Waiting for today...: A Different Tie That Binds

Thursday, July 17

A Different Tie That Binds


a survey of how rejection has set off a chain reaction, ultimately leading to depression

“Therefore, accept one another, just as Christ also accepted us to the glory of God.” ~ Romans 15:7 (NASB)

“Rejection creates a feeling of being unwanted which then reduces self-esteem.  The more intimate the relationship in which rejection is experienced, the greater the damage done, and the more challenging it can be to overcome the effects.” (Arene, n.d.)

Common knowledge in my small family tells of my maternal biological grandmother being the initial rejected. My mother did not have the privilege of knowing her biological father thus neither did I.  But when my Caucasian grandmother knew my Afro-Caribbean grandfather, my mother was conceived.  We don’t know what became of my grandfather.  But the idea of my grandmother keeping her brown-skinned baby girl was rejected by her family.  I haven’t decided which drove their disapproval: conceiving a child in adultery, the color of my mother’s skin or both.  I would be hard pressed to not acknowledge the racism of my extended family as having an influence and especially after their  visit to Philadelphia years later.

In either case, my mom was adopted by a friend of my grandmothers--this is the woman I call “grandma” and the rejection continued.  My mom would be rejected again and again by her adoptive parents as they would ship her to and from a close friend’s home.  At that time, however, I would like to say my mom preferred  it over the cruelties she endured beyond rejection at the hands of her new family.  Although my mom proved to be resilient, those cruelties in addition to rejection did affect her as it would have ill effects on our relationship in the future.  But first she would be rejected again.  

I often wished to be a fly on the wall to witness the events leading up to my father’s departure.  He rejected both of us and before I was born.  There was never a reconciliation.  Maybe not even a second thought.  I like to think  his rejection has not significantly injured me.  That is, compared to others who I relied on in one way or another.   Yet I am aware  I may indeed have daddy issues.  Especially in terms of marriage and parenthood.  For example, will I have a difficult time trusting my trustworthy husband? Or will I be jealous of my children?  For now, I don’t worry about it as much.  After all, I can barely remember his name.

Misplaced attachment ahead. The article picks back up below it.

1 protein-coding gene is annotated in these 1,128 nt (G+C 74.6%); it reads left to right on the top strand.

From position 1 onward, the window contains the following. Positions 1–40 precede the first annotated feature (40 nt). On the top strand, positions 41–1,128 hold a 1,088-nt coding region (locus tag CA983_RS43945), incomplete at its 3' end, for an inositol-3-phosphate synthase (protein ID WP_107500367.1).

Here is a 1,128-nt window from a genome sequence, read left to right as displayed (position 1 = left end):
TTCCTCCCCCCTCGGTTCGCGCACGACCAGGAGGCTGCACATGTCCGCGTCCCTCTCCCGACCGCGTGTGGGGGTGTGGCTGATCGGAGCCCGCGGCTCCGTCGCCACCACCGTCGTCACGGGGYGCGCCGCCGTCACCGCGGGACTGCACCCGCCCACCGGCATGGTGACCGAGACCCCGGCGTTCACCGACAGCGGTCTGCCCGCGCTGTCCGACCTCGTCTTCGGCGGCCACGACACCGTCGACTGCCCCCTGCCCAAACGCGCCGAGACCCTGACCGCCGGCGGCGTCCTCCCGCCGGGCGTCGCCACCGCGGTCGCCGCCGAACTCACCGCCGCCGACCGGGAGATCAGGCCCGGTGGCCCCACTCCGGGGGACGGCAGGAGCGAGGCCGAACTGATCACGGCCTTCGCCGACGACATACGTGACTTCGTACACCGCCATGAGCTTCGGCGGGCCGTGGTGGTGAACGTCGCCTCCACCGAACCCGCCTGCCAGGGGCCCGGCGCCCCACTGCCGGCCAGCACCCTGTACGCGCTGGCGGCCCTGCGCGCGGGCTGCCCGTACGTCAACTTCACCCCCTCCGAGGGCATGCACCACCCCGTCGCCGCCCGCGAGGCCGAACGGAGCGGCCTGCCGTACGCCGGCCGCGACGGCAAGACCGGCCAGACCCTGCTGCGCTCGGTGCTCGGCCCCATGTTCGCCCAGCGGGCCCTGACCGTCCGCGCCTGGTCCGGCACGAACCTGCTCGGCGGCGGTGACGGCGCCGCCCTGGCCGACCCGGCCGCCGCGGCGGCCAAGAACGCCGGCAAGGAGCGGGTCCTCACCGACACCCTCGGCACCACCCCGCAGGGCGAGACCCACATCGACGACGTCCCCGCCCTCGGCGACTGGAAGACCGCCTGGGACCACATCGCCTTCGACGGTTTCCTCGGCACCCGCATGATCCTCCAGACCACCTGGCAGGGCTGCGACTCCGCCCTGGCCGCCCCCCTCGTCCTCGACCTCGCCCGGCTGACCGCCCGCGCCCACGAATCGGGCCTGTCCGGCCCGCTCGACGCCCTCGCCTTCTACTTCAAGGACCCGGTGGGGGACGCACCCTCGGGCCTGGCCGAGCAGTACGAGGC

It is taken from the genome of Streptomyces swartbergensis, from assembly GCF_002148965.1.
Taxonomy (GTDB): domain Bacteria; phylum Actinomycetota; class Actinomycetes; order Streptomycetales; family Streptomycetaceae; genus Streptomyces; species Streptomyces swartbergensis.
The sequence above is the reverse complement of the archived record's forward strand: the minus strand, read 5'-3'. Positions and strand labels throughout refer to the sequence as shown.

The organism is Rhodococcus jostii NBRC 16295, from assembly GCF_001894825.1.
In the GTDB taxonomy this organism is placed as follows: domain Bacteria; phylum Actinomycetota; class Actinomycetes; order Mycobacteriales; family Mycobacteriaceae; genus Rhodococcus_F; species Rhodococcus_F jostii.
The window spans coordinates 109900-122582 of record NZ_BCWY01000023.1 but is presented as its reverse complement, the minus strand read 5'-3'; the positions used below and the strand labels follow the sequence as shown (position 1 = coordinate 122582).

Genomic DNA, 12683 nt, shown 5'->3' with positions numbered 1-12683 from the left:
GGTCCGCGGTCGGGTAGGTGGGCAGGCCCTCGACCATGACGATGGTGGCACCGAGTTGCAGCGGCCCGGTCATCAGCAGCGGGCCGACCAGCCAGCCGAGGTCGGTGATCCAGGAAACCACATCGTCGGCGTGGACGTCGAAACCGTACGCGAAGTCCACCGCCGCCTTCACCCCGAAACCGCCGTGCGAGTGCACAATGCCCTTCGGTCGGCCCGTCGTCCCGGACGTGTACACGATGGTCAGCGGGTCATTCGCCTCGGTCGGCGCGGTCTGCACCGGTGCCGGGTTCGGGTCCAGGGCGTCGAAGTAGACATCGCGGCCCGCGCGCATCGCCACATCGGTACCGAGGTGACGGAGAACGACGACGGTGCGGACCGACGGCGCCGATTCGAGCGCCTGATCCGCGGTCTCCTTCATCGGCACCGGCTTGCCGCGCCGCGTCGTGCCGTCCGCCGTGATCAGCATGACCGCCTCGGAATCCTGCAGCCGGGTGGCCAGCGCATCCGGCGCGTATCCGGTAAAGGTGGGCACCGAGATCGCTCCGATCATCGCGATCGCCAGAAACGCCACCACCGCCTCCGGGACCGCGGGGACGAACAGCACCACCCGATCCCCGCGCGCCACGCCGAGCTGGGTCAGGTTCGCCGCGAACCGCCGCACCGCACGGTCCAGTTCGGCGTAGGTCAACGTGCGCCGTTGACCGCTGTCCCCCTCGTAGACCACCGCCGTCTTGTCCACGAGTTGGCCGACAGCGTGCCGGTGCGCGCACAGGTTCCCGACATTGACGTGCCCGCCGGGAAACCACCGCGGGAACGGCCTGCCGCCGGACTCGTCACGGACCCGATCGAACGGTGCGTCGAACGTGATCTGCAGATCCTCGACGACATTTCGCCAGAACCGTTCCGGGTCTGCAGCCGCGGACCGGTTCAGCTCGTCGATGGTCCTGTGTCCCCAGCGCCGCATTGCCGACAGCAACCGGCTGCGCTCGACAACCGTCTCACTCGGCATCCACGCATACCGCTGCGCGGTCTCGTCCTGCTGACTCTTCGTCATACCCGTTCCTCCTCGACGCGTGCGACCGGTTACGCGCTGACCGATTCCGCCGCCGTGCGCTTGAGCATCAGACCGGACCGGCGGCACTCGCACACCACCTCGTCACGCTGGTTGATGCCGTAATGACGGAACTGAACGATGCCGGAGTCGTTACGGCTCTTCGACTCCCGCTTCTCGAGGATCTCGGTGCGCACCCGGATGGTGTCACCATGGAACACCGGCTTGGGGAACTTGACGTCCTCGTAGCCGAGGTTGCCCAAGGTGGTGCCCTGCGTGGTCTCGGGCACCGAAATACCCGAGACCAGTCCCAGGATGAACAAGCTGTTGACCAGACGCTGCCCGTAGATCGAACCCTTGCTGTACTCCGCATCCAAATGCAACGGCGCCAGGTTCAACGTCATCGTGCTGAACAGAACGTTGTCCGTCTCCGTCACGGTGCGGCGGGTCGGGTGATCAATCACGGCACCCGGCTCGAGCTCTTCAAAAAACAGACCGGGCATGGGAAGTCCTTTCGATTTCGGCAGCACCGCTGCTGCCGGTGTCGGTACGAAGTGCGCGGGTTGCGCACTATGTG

I also have no early memory of my time with my mom in Florida before going to live with my grandma at the age of 3.   And just as my mom was shipped to and from a friends home, so was I.  Except this friend was married, had an adult daughter that lived with her and an adult son that would come by now and again.  I honestly remember spending more of my time with my “caretaker” than with my grandma.   At the time though I did not feel rejected.  I thought it was normal.  I always gave her the benefit of the doubt not knowing of my moms experience until years later. Today, I am sure that my initial insecurities sprang from this consistently inconsistent routine.

Always spending summers with my mom, I returned to her permanently at age 9.  However, it wasn’t until my teen years that rejection would sprout in our relationship.  Through it all, I did not know how to express my feelings and I don’t believe my mom wanted to revisit the ghosts of her past to help me make sense of them.  Could my inexperienced brain at that time understand the pain that she was carrying?  I’ll never know.  But I often wished she would have tried me.   

Source:  Arene, C. (n.d.). The Most Important Step to Overcoming Rejection. Retrieved March 6th, 2014 from http://www.4therapy.com/life-topics/family-relationships/divorce/most-important-step-overcoming-rejection-2661

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